"Yes sir, I see," I said. I also saw that Mr. Sam Sims was an ingenious man. "How long have you had this restaurant open, Mr. Sims?"
"I been cookin' catfish right here for 25 years."
"I raised my family cookin' catfish right here. You got a family?"
"Yes sir. I have a daughter."
"I got 7 kids gone and 3 at the house."
"You know what else I got?"
"Best thing I got is up in here with me."
"I got God up in here with me."
"Right up in here with me."
"When I recognized God that's when I come out. Have you recognized God?"
"Ah . . . , well. . . ." I didn't want to hurt Mr. Sam Sims's feelings, and I didn't want a sermon. "I, ah, well, I, ah. . . ."
"You got to recognize God."
"You got to thank Him when you down."
"You got to thank Him when you up."
"Sure you don't want any catfish?"
"Yes sir, ah. . . , no sir."
"You got to thank God every day."
"Ah. . . ."
"I get on my knees. Oh, thank You, God! Oh, thank You, God!"
"Ah, well, ah, glad I met you Mr. Sims. I gotta go." And I went.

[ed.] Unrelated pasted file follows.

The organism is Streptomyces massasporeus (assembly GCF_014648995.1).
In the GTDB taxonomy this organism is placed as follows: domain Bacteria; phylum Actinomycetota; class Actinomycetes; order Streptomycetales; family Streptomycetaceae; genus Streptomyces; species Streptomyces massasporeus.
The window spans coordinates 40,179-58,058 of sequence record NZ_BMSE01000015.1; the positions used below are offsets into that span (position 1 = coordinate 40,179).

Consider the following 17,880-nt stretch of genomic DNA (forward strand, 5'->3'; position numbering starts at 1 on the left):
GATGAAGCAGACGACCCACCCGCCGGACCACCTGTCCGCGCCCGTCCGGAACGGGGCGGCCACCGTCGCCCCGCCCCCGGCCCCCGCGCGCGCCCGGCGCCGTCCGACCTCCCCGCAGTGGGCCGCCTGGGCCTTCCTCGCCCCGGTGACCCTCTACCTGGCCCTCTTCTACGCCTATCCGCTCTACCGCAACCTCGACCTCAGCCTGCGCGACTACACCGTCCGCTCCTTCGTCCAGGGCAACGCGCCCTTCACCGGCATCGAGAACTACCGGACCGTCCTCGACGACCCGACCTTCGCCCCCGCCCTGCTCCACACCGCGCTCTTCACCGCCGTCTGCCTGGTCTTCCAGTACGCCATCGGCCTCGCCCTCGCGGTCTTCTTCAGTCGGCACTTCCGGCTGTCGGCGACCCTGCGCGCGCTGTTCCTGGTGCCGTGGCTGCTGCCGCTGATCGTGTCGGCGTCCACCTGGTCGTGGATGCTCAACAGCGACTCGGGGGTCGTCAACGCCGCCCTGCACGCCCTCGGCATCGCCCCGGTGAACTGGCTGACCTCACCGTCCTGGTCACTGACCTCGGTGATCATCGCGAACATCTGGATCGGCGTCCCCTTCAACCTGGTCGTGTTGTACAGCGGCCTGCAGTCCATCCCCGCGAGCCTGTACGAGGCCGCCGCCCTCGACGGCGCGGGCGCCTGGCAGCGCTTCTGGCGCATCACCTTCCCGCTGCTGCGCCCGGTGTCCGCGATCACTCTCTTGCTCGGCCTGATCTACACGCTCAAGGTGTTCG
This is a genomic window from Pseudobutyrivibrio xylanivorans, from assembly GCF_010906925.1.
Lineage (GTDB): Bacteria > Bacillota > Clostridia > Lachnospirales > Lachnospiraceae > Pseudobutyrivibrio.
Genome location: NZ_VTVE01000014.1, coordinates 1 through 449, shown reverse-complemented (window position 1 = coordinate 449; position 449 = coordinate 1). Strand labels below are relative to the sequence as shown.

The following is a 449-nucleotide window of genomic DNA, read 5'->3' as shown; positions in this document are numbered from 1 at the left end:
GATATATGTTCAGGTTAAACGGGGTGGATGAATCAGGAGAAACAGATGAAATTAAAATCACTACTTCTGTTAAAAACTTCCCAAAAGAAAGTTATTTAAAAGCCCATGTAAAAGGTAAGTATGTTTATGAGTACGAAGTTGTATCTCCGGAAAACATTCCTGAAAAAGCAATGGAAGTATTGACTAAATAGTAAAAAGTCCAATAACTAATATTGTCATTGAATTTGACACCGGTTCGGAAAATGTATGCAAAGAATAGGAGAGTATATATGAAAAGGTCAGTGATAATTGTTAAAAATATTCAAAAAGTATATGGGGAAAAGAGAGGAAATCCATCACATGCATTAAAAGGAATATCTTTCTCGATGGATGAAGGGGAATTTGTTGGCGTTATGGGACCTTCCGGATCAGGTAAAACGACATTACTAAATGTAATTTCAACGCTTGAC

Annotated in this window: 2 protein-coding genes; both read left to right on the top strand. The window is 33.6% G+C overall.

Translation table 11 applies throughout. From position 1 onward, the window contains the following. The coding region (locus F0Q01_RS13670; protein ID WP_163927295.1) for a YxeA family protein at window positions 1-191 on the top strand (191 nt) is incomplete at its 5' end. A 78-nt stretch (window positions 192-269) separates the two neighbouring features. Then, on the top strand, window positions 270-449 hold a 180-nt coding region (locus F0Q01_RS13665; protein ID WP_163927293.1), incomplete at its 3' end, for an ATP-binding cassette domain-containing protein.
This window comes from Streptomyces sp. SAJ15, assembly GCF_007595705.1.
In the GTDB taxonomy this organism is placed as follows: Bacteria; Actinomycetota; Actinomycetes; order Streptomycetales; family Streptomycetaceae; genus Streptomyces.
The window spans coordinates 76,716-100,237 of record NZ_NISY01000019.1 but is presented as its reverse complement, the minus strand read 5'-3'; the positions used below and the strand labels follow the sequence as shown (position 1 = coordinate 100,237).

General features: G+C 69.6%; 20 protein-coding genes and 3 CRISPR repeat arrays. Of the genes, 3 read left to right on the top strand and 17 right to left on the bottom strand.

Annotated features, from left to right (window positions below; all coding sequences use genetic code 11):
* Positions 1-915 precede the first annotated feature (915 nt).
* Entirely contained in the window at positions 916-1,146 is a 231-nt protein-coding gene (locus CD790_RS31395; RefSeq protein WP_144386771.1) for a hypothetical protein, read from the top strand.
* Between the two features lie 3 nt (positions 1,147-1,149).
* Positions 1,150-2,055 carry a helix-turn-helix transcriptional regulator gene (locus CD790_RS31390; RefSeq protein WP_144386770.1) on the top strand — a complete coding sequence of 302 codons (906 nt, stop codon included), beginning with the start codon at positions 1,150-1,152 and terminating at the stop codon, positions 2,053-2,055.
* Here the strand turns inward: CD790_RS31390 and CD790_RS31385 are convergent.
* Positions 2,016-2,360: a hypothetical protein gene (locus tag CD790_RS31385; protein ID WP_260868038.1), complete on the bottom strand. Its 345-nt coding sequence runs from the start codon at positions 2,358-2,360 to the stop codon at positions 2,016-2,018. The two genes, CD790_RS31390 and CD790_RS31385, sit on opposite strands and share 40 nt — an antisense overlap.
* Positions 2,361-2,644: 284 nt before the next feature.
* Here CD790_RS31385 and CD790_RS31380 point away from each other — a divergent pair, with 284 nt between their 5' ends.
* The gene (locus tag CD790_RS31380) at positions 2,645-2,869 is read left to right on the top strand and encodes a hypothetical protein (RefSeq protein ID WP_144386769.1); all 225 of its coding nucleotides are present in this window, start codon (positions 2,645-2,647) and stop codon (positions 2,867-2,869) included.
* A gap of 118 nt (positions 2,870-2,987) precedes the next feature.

The Bluesmobile was parked in the sun, and it was as hot as hades inside it. Off we soon sped, windows down and a cool breeze blowing through. I easily found the spot on Highway 49E. There on the left, west, sat a big building with "Terra" written across the front. On the right, east, sat the gray concrete ruins of Mister T's, then a house trailer, then perhaps 75 yards of woods, then another house trailer with a mailbox which read: "13115 Hwy 49E." I parked the Bluesmobile on the side of the highway, then got out and walked toward the woods.
At first, I thought that nothing remained of the Midnight Grill. I saw only thick woods. But as I walked closer I saw a dim, dark bulk in the woods. I wore only sandals, so I walked slowly and carefully through weeds and briars. Noticing that because of a foot-tall leafy plant covering the ground I couldn't see the ground and, therefore, couldn't see a snake on the ground, I almost called off the expedition. Indiana Jones, I ain't.
I raised my eyes, and the dim, dark bulk in the woods had become gray concrete walls almost hidden by jungle-like vines and foliage. It looked indistinguishable from Incan or Mayan ruins. I said damn the snakes and damn Indiana Jones and damn these sandals and gingerly stepped forward.
At some point in the remote past, probably during a widening of Highway 49E, bulldozers had pushed chunks of concrete against the front wall of the ruins of the Midnight Grill. The thought struck me that in the heat of the day, snakes, especially rattlesnakes, enjoy resting in the coolness beneath rocks. Oh, the trials we anthropologists endure in order to further human knowledge!